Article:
The Chicago Cubs have two unsigned arbitration-eligible players remaining, Darwin Barney and Jeff Samardzija. While the former has gone largely undiscussed so far this arbitration season, the latter is drawing understandably considerable attention. The split between Barney’s ask ($2.8 million) and offer ($1.8 million) is not particularly large, and his long-term role on the Cubs is in doubt. The split between Samardzija’s ask ($6.2 million) and offer ($4.4 million) is considerable, and there is a clear desire by both sides to be together for many more years – if the money makes sense for both sides. That’s why this arbitration seems to take on an additional layer of interest, and why it seems all the more important that an agreement is reached in advance of having to actually arbitrate.
On that point, Bruce Levine reports that an arbitration date has been set for the Cubs and Samardzija: February 10, which is a week from today.
Perhaps having a date approaching will be what it takes to get a deal done. This front office doesn’t generally go to arbitration, and recall that they settled with Matt Garza on the eve of his arbitration two years ago.
For his part, on Friday, Samardzija described the negotiations as a “process” in an interview with McNeil and Speigel on the Score. He said everyone is on good terms, and the sides are talking “all the time.”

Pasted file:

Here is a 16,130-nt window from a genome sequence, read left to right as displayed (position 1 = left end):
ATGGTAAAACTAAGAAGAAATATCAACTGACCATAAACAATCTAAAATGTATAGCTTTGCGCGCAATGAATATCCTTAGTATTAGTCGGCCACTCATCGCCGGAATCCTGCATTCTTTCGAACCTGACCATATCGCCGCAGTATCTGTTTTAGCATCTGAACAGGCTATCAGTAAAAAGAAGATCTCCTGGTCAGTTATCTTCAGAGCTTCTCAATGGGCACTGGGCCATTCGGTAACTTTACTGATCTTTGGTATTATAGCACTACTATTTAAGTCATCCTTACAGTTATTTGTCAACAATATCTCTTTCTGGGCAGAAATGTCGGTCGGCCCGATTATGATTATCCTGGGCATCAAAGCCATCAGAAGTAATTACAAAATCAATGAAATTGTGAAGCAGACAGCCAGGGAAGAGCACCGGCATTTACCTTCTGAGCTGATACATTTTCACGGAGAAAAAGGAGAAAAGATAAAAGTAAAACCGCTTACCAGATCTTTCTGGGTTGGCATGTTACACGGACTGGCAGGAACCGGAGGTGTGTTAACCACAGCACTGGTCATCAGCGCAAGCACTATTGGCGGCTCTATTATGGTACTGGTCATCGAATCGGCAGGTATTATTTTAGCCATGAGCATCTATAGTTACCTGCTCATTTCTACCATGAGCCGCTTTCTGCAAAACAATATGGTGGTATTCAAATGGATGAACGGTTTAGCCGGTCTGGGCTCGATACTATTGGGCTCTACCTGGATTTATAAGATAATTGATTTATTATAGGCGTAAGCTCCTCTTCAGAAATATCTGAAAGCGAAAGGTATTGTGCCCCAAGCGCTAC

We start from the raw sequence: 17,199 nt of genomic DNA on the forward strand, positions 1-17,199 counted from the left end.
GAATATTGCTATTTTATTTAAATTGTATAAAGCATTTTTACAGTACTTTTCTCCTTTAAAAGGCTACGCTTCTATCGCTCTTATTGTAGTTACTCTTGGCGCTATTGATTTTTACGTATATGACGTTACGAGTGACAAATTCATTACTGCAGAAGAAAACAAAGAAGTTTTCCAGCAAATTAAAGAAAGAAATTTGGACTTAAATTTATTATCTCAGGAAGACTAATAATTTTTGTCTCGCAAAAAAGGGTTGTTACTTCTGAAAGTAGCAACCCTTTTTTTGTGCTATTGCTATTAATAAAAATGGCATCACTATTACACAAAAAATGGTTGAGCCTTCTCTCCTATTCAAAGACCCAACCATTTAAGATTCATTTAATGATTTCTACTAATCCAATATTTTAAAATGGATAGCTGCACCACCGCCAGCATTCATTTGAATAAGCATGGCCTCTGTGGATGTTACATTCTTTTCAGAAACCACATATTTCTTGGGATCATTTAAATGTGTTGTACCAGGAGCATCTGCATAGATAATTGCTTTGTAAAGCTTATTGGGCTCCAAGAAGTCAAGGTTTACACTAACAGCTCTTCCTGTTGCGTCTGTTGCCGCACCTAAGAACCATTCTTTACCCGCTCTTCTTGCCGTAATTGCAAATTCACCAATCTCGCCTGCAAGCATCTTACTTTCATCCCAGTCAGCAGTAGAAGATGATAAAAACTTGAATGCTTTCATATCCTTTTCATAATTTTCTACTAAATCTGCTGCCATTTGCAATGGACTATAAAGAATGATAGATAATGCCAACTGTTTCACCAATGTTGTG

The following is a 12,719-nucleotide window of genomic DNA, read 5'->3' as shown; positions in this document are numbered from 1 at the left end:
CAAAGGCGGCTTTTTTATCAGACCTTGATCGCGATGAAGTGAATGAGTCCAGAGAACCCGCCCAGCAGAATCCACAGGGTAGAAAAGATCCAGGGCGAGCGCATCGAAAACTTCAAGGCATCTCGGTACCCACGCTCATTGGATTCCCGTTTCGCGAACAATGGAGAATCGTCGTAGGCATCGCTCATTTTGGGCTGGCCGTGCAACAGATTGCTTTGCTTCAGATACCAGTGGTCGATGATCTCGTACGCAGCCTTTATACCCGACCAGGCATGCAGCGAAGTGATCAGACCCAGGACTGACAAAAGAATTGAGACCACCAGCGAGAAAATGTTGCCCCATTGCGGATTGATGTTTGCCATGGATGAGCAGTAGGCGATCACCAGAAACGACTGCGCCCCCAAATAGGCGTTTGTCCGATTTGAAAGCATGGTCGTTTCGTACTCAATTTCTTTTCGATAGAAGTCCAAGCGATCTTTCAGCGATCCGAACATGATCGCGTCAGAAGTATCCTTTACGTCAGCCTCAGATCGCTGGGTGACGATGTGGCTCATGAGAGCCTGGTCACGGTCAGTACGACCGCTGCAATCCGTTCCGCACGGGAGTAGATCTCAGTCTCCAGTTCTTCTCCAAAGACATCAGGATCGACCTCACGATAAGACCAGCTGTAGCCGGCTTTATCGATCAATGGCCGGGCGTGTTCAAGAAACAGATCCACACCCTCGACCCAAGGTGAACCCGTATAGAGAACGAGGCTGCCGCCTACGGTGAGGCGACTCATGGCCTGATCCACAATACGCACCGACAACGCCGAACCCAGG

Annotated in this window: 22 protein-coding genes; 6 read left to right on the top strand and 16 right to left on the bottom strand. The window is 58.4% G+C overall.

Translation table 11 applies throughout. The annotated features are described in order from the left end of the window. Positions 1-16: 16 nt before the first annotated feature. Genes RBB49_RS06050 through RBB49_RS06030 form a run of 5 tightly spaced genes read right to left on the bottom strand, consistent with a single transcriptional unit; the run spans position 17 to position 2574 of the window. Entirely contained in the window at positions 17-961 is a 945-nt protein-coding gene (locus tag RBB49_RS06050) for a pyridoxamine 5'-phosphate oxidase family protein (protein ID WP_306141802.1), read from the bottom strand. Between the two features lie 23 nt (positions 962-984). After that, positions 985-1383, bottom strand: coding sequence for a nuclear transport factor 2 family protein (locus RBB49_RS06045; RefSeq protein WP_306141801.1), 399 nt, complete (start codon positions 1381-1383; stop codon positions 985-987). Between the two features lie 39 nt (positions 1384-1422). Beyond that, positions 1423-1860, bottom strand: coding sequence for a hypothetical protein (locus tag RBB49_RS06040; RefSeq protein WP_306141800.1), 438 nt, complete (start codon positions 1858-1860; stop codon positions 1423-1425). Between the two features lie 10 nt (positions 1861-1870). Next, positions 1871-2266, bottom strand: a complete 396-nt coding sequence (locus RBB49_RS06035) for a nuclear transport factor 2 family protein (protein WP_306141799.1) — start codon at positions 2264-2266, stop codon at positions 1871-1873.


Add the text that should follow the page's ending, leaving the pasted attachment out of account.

On those negotiations, I was surprised at the volume of folks who saw the reported $100,000 gap in negotiations and ripped the Cubs for being cheap and not getting a deal done.
Setting aside the fact that this was just one report, and also setting aside the fact that $100,000 isn’t nothing (and translates to an additional $200,000 to $300,000 next year in Samardzija’s final arbitration turn), we have no idea how the negotiations are going. That the sides haven’t yet agreed doesn’t mean things are ugly, or that each side really is digging in over $100,000. For all we know, this is simply a product of how the negotiation has proceeded (“If you come up $X, we’ll come down $Y,” and the sides keep squeezing to the middle), and everyone understands and accepts that it’s just a process (as Samardzija, himself, implied). There could also be matters of incentives, bonuses, options, etc. being negotiated at the same time, so, while the two sides might technically be “just” $100,000 apart, there could be other matters holding things up, as well.
And, hey, maybe each side is keeping negotiations open for as long as possible on the slim chance that a long-term agreement can be reached.
While that definitely isn’t likely, what remains very likely is that the two sides will agree to a deal for 2014 before the arbitration hearing next week.